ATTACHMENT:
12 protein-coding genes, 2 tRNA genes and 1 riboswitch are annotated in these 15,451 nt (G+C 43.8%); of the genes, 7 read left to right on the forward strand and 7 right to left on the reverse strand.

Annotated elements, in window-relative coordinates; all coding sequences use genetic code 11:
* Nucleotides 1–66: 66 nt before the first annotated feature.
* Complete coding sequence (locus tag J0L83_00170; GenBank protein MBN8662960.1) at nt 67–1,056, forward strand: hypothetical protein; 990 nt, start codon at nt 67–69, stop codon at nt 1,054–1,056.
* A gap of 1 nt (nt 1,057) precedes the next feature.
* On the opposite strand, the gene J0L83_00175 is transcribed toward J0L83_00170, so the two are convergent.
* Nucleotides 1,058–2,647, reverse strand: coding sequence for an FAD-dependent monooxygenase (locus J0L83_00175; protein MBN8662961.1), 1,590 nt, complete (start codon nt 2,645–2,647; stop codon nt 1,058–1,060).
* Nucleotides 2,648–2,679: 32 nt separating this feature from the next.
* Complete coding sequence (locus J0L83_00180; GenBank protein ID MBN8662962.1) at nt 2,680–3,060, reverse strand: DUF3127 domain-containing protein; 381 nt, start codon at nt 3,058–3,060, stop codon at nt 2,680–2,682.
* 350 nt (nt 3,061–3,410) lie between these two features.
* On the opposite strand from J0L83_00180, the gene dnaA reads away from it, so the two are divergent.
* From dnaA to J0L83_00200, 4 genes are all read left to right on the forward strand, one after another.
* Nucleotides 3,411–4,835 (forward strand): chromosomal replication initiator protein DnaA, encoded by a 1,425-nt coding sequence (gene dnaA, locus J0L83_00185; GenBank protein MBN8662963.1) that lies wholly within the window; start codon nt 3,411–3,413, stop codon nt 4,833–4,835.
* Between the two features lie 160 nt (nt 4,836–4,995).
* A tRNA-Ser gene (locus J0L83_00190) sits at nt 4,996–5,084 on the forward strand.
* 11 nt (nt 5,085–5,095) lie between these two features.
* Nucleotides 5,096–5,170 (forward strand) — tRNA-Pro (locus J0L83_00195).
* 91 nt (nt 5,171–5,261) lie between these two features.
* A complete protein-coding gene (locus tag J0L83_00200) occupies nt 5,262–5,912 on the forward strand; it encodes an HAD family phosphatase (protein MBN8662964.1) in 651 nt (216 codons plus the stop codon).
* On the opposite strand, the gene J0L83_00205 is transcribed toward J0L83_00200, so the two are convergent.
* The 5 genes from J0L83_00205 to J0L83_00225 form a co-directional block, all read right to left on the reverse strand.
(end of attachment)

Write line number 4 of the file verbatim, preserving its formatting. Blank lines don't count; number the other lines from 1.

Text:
* Complete coding sequence (locus tag J0L83_00170; GenBank protein MBN8662960.1) at nt 67–1,056, forward strand: hypothetical protein; 990 nt, start codon at nt 67–69, stop codon at nt 1,054–1,056.